In the beginning, the only elements that existed were hydrogen, helium and very small amounts of lithium. All of the other elements in the period table came later and, rather than forming out of the primordial soup of sub-atomic particles that existed shortly after the big bang, the elements from lithium up to and including iron, were made in the nuclear furnaces at the centres of stars. But all the stars we’ve ever seen have contained some of these heavier elements, a fact which raises the question: were there ever any stars made only of those three first elements?
Astronomers call any element heavier than helium a "metal". That's an awful lot of elements — in fact, 116 of the 118 elements we have discovered so far fall into this category. Astronomer's also talk about the "metallicity" of a star — the fraction of elements in the star, by mass, that are metals. Metallicity is an indicator of a star’s age. Or, more accurately, an indicator of how many previous generations of stars have lived, died and been recycled to make the new star.
Star populations were named in the order the were discovered: I, II and III. Population I stars were discovered first, but created last, and are the youngest stars. Because of this, they have the highest metal content. The Sun is a population I star. Population II stars have lower metal content than population I stars. Population III stars hypothetically have no metal content at all, but none have been observed. Yet.
This poses a problem.
It has been suggested that low-mass stars should not be able to form in the early universe, because the primitive interstellar medium — the gas and dust made of hydrogen, helium and trace amounts of lithium that filled the early universe and still exists between stars today — did not contain enough metals.
To solve both the problem of where the first metals came from and why we haven’t seen any stars without them, astrophysicists have suggested that perhaps only high mass zero-metallicity stars formed. These stars would have had masses around a hundred times that of the sun and their lives would have been over in a (relative) flash, thanks to an inverse relationship between stellar mass and lifetime. When these stars neared the end of the lives, they will have been able to fuse the first 26 elements in the periodic table — up to iron — in their cores. Once they had exploded in supernovae, the newly formed elements would have been spread far and wide throughout the universe, and added to the mix when new stars formed.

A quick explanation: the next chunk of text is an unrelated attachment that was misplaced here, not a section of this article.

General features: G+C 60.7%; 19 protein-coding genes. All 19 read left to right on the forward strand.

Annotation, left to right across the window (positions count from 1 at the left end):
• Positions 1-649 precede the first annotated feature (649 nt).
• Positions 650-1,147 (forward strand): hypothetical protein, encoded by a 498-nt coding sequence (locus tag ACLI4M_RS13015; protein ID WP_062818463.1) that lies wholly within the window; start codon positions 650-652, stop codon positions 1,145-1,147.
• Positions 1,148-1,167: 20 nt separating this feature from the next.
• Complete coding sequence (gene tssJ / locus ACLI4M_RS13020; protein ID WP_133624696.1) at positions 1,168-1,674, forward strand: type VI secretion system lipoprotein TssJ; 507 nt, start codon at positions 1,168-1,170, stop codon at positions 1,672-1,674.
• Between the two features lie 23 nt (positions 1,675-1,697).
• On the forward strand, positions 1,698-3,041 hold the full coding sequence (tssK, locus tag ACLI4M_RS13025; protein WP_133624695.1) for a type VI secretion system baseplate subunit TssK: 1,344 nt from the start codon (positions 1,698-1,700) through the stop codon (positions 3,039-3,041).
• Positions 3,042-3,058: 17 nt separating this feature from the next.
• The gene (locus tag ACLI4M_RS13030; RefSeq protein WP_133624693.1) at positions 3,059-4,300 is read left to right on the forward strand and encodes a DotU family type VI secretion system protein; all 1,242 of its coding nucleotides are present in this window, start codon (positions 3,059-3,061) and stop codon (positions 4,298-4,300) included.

These stars would have pushed up the metal content of the interstellar medium and allowed stars with lower masses and higher metallicities to form. This second generation of stars would be population II.
But (isn’t there always a “but”?) a group of astrophysicists, lead by Elisabetta Caffau from Heidleberg University in Germany, recently announced that they have found a low-mass star that also has a low metallicity.
The star resides in the Galactic halo and has a metallicity lower than any other star ever observed. Put simply: this star, which goes by the name “SDSS J102915+172927”, shouldn't exist. Caffau and her colleagues published their findings earlier this month in Nature.
The star gets the first part of its name because it was catalogued in the Sloan Digital Sky Survey (SDSS), and the second part because of where it is in the sky. Simone Zaggia, a co-author on the paper, made a nice animation showing the path of the star in the Milky Way.
Caffau’s team analysed the composition of the star using the spectrographs X-Shooter and UVES of ESO's Very Large Telescope (VLT) in Chile. Spectrographs are instruments that split the light from a star into colour components to find out how much of each element the star contains. When they did this, they found that the star contains no carbon, oxygen or nitrogen.
Low-mass, low-metal stars have been seen before, but these tend to be rich in carbon, nitrogen and oxygen. Carbon and oxygen are thought to be key to the formation of low-mass stars, because they cool the gas and dust in the interstellar medium during star formation. The existence of a low mass star without carbon or oxygen seems to indicate that what we think are the necessary levels of these two elements for low-mass star formation are, in fact, not necessary at all. If this were the case, it would mean a dramatic increase in the diversity of stars in the early universe.
Caffau and her team don’t think that SDSS J102915+172927 is an anomaly. They expect that between 5 and 50 stars from those that can be analysed by the VLT, and even more in the whole SDSS sample, will have similar or lower metallicities to the new most primitive star.
This newly discovered star may indicate that, if we dig a little deeper, we could discover that, in terms of diversity, the oldest stars in the universe are not so different to the youngest ones after all.
Caffau E, Bonifacio P, Franois P, Sbordone L, Monaco L, Spite M, Spite F, Ludwig HG, Cayrel R, Zaggia S, Hammer F, Randich S, Molaro P, & Hill V (2011). An extremely primitive star in the Galactic halo. Nature, 477 (7362), 67-9 PMID: 21886158